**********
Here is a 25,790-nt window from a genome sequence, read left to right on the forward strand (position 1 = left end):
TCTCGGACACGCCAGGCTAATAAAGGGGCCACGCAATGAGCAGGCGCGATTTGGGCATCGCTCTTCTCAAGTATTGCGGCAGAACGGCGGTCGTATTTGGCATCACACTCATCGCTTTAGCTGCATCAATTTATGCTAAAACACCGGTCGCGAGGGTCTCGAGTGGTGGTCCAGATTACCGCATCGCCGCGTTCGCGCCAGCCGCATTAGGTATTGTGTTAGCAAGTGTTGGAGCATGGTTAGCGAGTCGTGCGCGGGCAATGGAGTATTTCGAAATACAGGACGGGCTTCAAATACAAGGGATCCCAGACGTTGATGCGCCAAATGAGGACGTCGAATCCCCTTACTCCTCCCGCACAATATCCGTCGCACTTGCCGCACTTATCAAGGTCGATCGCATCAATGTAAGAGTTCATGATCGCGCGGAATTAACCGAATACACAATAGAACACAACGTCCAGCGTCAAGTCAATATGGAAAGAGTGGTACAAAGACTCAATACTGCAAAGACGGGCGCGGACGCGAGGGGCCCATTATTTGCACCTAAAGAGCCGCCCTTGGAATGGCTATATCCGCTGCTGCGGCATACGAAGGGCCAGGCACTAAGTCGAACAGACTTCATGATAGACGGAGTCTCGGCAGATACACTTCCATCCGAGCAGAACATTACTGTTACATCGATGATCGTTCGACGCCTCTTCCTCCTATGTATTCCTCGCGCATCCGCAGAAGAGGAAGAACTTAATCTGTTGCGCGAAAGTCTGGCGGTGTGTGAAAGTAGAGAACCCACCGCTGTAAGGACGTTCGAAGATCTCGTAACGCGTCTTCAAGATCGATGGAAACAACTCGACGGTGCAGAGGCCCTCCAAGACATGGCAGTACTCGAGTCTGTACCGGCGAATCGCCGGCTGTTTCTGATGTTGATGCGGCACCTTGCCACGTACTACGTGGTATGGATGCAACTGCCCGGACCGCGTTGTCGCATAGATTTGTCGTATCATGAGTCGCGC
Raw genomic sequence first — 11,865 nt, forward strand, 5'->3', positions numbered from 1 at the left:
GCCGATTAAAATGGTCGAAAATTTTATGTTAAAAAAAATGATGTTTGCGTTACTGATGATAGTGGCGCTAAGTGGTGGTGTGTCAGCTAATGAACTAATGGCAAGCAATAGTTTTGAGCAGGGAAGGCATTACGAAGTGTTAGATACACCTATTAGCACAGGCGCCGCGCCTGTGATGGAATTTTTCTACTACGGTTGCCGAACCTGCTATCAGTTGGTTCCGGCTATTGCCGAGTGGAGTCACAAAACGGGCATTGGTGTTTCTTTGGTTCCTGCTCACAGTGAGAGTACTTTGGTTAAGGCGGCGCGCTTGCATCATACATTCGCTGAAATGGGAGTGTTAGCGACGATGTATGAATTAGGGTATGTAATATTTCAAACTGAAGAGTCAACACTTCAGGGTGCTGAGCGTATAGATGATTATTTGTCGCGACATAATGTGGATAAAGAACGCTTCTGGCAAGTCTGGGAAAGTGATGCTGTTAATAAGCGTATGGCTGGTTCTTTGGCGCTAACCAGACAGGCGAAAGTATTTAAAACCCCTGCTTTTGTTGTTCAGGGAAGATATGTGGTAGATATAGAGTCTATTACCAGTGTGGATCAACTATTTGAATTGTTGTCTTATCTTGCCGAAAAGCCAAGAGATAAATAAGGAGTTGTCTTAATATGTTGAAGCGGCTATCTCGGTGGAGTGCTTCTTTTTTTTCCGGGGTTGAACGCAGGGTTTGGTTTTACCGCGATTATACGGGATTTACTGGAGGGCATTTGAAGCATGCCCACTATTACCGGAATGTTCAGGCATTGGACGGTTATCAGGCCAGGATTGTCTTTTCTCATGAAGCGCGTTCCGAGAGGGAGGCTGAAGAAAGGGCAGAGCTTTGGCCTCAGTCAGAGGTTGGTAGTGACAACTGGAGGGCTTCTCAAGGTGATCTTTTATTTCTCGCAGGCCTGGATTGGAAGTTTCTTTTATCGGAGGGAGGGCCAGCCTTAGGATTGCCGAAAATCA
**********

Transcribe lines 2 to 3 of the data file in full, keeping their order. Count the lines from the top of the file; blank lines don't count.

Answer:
TCTCGGACACGCCAGGCTAATAAAGGGGCCACGCAATGAGCAGGCGCGATTTGGGCATCGCTCTTCTCAAGTATTGCGGCAGAACGGCGGTCGTATTTGGCATCACACTCATCGCTTTAGCTGCATCAATTTATGCTAAAACACCGGTCGCGAGGGTCTCGAGTGGTGGTCCAGATTACCGCATCGCCGCGTTCGCGCCAGCCGCATTAGGTATTGTGTTAGCAAGTGTTGGAGCATGGTTAGCGAGTCGTGCGCGGGCAATGGAGTATTTCGAAATACAGGACGGGCTTCAAATACAAGGGATCCCAGACGTTGATGCGCCAAATGAGGACGTCGAATCCCCTTACTCCTCCCGCACAATATCCGTCGCACTTGCCGCACTTATCAAGGTCGATCGCATCAATGTAAGAGTTCATGATCGCGCGGAATTAACCGAATACACAATAGAACACAACGTCCAGCGTCAAGTCAATATGGAAAGAGTGGTACAAAGACTCAATACTGCAAAGACGGGCGCGGACGCGAGGGGCCCATTATTTGCACCTAAAGAGCCGCCCTTGGAATGGCTATATCCGCTGCTGCGGCATACGAAGGGCCAGGCACTAAGTCGAACAGACTTCATGATAGACGGAGTCTCGGCAGATACACTTCCATCCGAGCAGAACATTACTGTTACATCGATGATCGTTCGACGCCTCTTCCTCCTATGTATTCCTCGCGCATCCGCAGAAGAGGAAGAACTTAATCTGTTGCGCGAAAGTCTGGCGGTGTGTGAAAGTAGAGAACCCACCGCTGTAAGGACGTTCGAAGATCTCGTAACGCGTCTTCAAGATCGATGGAAACAACTCGACGGTGCAGAGGCCCTCCAAGACATGGCAGTACTCGAGTCTGTACCGGCGAATCGCCGGCTGTTTCTGATGTTGATGCGGCACCTTGCCACGTACTACGTGGTATGGATGCAACTGCCCGGACCGCGTTGTCGCATAGATTTGTCGTATCATGAGTCGCGC
Raw genomic sequence first — 11,865 nt, forward strand, 5'->3', positions numbered from 1 at the left: